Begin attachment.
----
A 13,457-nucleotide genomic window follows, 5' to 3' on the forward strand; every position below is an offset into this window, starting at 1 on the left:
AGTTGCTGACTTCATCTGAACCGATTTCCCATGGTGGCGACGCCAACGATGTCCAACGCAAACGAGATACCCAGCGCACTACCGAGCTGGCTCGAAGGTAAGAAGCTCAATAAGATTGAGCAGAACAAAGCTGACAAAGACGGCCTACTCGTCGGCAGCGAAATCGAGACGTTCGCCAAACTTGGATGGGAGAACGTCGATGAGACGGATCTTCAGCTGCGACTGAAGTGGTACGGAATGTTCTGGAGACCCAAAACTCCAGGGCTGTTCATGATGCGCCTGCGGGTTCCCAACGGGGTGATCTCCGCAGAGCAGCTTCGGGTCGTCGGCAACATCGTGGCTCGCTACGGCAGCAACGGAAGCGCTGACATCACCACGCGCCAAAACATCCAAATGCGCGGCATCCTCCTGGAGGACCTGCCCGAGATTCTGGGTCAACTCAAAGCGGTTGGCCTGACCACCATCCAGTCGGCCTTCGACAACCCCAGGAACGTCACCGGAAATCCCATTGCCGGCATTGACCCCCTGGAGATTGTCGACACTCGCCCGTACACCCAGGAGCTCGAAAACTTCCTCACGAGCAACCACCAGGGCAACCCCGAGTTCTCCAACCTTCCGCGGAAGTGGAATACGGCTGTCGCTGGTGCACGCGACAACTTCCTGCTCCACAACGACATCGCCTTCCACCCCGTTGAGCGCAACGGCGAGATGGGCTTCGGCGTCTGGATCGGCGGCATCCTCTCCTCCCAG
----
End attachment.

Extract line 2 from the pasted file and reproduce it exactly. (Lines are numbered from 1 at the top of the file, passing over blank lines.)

AGTTGCTGACTTCATCTGAACCGATTTCCCATGGTGGCGACGCCAACGATGTCCAACGCAAACGAGATACCCAGCGCACTACCGAGCTGGCTCGAAGGTAAGAAGCTCAATAAGATTGAGCAGAACAAAGCTGACAAAGACGGCCTACTCGTCGGCAGCGAAATCGAGACGTTCGCCAAACTTGGATGGGAGAACGTCGATGAGACGGATCTTCAGCTGCGACTGAAGTGGTACGGAATGTTCTGGAGACCCAAAACTCCAGGGCTGTTCATGATGCGCCTGCGGGTTCCCAACGGGGTGATCTCCGCAGAGCAGCTTCGGGTCGTCGGCAACATCGTGGCTCGCTACGGCAGCAACGGAAGCGCTGACATCACCACGCGCCAAAACATCCAAATGCGCGGCATCCTCCTGGAGGACCTGCCCGAGATTCTGGGTCAACTCAAAGCGGTTGGCCTGACCACCATCCAGTCGGCCTTCGACAACCCCAGGAACGTCACCGGAAATCCCATTGCCGGCATTGACCCCCTGGAGATTGTCGACACTCGCCCGTACACCCAGGAGCTCGAAAACTTCCTCACGAGCAACCACCAGGGCAACCCCGAGTTCTCCAACCTTCCGCGGAAGTGGAATACGGCTGTCGCTGGTGCACGCGACAACTTCCTGCTCCACAACGACATCGCCTTCCACCCCGTTGAGCGCAACGGCGAGATGGGCTTCGGCGTCTGGATCGGCGGCATCCTCTCCTCCCAG